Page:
Over the past decade Cognitive Science has made considerable progress not only in methodology, but also in its general approach to research and in the way it selects worthwhile research projects. We have all come a long way from the old days when we spent our time searching for straight-line reaction time functions or trying to demonstrate that perception was top-down or bottom-up. Today we are beginning to realize the deeper significance and far-reaching implications of our research. We see that research such as that which I discussed earlier can be used not only to argue for nativism or modularity, but also to argue against American foreign policy or against the Unix operating system. We have gone beyond the laboratory and are reaching out towards some of that loose Al venture capital by recognizing that our research is contributing to an understanding of the "user interface" and what makes it "user-friendly", or to improving the lot of "knowledge-engineers" by helping them enhance their "knowledge-acquisition" procedures. No longer is the ambition of new graduate students limited to the hope that they will successfully complete 3 experiments and a 5 page LISP program -- that well-known formula for getting published in Cognitive Psychology. Today they are out there interviewing experts in every walk of life to discover their "knowledge-structures", or are trying to teach 3 year olds to program in LISP, because they know that at the end of that road lies user-friendly private enterprise: Not only Teknowledge, but Tekmoney!
But I'm not being fair. Of course, not everyone is tempted by such pecuniary motives. Many people just want to be invited to conferences in the south of France. Others have purely intellectual motives. For example, some would like to show that cognition can be studied in the same esoteric macho manner as solid state physics. That's why we are seeing such a flurry of exotic mathematics recently. Math is back in as a symbol of virility -- as I believe Gary Larsen was first to recognize.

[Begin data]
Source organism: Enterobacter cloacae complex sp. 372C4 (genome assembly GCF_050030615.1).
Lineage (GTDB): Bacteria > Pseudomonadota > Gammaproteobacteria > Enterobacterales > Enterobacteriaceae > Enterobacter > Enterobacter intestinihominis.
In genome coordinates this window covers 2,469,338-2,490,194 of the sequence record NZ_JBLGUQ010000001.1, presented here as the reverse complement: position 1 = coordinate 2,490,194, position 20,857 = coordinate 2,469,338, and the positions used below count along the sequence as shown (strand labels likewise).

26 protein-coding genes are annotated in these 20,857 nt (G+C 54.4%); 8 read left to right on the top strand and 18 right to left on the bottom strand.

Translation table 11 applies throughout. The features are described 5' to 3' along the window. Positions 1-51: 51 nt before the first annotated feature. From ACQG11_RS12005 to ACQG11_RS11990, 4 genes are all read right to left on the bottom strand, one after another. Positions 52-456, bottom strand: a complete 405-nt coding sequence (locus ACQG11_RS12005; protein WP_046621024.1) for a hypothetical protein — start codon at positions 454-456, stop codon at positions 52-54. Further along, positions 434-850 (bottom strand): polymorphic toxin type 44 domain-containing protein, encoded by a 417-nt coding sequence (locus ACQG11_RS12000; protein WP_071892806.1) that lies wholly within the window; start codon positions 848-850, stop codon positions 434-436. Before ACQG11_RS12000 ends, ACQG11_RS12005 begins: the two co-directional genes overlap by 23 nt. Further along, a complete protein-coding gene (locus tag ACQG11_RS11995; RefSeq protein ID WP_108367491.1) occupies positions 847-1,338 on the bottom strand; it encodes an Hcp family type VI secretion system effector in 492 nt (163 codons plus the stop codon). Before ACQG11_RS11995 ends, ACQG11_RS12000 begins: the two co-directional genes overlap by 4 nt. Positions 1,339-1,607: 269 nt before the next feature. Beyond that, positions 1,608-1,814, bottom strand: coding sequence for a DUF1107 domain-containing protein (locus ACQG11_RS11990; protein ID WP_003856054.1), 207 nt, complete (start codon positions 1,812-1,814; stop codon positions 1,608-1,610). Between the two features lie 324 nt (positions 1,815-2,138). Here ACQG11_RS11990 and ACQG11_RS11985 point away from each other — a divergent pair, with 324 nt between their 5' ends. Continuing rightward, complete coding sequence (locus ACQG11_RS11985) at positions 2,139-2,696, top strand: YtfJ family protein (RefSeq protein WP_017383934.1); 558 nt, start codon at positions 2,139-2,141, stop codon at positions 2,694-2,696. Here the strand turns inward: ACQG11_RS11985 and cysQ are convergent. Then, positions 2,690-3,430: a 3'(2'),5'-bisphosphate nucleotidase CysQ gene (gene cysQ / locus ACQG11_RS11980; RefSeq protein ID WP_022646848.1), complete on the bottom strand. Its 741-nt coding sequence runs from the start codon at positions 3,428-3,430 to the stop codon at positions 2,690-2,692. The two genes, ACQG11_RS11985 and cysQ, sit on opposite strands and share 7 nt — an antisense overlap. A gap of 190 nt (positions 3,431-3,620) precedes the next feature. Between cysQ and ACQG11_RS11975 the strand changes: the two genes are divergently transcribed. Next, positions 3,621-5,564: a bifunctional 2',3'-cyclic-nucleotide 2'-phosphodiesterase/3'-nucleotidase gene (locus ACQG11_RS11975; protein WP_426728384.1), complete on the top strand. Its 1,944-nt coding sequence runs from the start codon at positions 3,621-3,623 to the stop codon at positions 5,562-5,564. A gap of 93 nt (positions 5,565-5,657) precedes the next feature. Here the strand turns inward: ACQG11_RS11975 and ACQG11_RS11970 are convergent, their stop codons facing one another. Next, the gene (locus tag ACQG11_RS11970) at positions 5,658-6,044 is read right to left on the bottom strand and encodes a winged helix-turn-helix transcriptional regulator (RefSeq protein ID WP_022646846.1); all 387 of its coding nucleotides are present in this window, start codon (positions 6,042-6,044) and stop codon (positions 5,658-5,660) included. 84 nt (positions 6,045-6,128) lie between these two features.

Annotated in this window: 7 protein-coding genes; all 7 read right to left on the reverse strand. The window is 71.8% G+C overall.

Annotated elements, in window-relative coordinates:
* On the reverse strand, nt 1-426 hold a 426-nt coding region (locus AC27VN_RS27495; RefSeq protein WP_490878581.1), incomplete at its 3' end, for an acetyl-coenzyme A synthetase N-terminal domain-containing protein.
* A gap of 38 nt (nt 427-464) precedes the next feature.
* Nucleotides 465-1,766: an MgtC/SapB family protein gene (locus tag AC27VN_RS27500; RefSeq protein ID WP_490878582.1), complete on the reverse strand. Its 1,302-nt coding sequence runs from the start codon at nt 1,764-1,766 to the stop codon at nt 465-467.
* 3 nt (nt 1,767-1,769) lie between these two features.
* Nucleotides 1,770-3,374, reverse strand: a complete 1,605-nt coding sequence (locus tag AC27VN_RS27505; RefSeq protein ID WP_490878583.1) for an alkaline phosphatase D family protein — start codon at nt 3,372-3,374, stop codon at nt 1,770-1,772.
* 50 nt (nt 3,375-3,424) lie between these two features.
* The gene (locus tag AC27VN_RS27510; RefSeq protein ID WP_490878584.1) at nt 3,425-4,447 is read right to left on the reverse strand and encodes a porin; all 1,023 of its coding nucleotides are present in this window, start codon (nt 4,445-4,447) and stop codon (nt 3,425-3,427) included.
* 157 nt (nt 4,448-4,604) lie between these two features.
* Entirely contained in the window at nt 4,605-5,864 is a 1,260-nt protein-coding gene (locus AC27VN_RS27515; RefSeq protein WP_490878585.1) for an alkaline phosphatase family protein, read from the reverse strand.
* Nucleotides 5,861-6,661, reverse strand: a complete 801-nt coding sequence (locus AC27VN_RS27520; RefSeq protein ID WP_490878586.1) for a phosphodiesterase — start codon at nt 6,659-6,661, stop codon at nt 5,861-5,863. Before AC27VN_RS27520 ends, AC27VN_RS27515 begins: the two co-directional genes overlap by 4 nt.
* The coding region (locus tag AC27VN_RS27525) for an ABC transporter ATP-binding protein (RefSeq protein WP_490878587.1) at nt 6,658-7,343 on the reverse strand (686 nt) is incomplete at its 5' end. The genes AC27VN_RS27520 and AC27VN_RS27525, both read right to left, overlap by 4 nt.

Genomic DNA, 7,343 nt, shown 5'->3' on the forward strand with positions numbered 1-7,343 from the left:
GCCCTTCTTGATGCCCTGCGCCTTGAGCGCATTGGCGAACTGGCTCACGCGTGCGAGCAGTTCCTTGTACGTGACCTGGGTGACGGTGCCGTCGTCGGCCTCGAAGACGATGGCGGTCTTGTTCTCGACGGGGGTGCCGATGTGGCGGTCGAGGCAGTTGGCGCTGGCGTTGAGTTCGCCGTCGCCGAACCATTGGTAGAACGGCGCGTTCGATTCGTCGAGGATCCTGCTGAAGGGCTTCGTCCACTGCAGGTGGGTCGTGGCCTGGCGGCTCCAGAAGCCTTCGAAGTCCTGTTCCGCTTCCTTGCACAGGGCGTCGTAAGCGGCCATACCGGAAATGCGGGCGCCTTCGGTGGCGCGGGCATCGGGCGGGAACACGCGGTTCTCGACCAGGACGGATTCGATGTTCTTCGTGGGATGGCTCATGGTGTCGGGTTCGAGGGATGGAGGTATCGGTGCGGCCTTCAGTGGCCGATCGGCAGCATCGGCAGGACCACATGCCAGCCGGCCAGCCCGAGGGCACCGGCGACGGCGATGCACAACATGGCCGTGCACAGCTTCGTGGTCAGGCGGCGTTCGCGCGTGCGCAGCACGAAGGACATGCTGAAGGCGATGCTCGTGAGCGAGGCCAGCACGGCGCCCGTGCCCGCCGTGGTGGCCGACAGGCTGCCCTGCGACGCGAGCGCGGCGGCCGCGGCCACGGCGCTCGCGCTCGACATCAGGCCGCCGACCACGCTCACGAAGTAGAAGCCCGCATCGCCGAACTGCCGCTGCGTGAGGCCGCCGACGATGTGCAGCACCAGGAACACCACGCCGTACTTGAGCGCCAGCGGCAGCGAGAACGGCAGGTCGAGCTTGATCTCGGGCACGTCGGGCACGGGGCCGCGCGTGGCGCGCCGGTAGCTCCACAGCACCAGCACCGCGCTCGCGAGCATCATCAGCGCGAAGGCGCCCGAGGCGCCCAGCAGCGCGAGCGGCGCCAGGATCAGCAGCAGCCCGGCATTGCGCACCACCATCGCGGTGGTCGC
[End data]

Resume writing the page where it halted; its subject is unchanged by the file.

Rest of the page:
Technical tools have always been important in the development of science, and I do not wish to minimize their role. But sometimes the application is premature: either the tools are not ready, or the field is not ready to use them, as was the case, I understand, with the early microscope, as shown in this slide:
It is also true in cognitive science, as it has been in all other areas of human endeavour, that a very important reason for doing brilliant work is to show up the great people who have gone before you -- the Chomskys or Minskys or Newells and Simons. Of course the real big-fish target these days is John Von Neuman. Sociologically-speaking, the great break-through of the past decade has been the ganging up on Von Neuman -- or at least on the Von Neuman computer. Nobody knows exactly what makes a computer Von Neumanish, but there is general agreement that whatever it is, it is a bad thing. What is a good thing nowadays is to be parallel. Not just plain ordinary multi-processor parallel, but massively parallel. Once again nobody quite knows what that is, and whether it is to be contrasted with, say, being massively serial, but we do know that it is a good thing. Just why it is generally thought to be a good thing is a topic to which I will return shortly. But first I need to back away from such specifics in order to exercise my chairman's prerogative to be profound. I begin, therefore, with some background profundities.